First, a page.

The South had that complaint in the 1830s because it was true: tariffs fell mainly on the exporting section: the South. Between 2/3 and 90% of tariff revenue was connected at southern ports, chiefly Charleston and New Orleans.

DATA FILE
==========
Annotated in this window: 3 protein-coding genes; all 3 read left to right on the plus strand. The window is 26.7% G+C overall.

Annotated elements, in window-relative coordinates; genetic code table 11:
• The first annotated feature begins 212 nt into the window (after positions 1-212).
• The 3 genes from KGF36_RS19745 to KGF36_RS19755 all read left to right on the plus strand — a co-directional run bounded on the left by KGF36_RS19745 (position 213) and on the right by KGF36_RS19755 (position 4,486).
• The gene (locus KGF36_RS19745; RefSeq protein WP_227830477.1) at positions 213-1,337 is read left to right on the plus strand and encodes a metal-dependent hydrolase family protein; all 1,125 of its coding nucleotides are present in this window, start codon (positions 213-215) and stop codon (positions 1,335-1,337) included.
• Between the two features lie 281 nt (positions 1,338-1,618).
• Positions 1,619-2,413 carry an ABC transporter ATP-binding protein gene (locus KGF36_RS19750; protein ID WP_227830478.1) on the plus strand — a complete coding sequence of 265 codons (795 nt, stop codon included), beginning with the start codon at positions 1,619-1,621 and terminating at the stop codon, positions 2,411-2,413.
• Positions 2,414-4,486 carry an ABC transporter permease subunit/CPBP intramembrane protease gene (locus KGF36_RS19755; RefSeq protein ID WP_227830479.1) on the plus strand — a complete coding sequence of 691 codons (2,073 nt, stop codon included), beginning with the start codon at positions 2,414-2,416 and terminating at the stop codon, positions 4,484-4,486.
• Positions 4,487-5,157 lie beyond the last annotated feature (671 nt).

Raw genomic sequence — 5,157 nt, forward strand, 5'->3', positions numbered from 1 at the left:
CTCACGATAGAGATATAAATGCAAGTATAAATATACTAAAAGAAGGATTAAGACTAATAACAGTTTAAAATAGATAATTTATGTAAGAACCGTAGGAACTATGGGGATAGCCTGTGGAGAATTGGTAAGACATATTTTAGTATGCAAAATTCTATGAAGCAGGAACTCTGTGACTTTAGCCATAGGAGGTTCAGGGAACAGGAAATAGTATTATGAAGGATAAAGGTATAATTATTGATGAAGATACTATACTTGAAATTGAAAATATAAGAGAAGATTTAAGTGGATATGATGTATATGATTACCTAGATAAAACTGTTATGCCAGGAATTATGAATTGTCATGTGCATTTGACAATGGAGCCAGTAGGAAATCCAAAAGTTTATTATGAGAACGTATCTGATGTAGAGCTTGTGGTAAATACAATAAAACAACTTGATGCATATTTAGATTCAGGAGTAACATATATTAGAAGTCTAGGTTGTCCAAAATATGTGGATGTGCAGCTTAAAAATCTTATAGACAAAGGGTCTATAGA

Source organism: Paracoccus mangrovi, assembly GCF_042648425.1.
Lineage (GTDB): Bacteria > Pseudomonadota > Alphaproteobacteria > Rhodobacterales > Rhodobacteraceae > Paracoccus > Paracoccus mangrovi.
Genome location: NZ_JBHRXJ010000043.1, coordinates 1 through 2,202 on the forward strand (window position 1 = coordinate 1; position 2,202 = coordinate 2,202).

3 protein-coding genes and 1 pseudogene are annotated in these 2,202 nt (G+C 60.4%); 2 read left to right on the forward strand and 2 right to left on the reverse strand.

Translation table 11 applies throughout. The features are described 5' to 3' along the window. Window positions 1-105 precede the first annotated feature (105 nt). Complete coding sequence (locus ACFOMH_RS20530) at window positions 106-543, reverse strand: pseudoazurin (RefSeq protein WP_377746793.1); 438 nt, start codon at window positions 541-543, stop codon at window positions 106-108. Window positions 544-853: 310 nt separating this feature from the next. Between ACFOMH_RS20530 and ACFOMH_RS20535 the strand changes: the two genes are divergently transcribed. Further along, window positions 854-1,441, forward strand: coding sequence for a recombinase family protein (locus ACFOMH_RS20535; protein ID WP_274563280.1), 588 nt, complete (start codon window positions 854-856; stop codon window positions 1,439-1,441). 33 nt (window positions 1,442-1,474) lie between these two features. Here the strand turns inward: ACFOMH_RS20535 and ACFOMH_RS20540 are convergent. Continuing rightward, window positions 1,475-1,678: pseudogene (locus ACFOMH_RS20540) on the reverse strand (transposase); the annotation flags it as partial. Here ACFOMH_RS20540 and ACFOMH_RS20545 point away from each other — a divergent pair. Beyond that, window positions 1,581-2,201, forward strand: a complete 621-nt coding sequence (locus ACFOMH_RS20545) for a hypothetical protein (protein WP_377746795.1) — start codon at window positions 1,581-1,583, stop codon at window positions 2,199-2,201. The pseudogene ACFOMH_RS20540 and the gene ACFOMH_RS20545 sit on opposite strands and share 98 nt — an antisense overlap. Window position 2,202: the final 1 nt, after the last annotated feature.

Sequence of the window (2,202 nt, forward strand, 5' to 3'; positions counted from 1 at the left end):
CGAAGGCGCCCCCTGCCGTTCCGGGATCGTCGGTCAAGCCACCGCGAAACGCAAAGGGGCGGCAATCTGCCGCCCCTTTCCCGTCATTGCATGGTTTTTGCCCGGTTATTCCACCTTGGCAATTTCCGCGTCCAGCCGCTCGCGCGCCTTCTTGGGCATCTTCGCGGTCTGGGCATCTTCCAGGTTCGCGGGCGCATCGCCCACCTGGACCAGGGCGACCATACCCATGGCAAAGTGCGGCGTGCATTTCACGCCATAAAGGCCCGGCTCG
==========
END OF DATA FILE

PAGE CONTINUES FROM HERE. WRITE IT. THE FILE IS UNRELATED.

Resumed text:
John Taylor of Caroline (R-VA) said he was approached by very prominent northern senators (one a Boston-born New Yorker, one from Connecticut) about breaking up the Union. The idea remained alive in the mind of at least one of them, Massachusetts’ Timothy Pickering, well into the 19th century. Eventually Gouverneur Morris, the man who actually wrote the Constitution, supported a partition of the country too. Jeffersonians’ electoral success, helped by the poor timing of the Hartford Convention, seems to have doomed the cause to failure.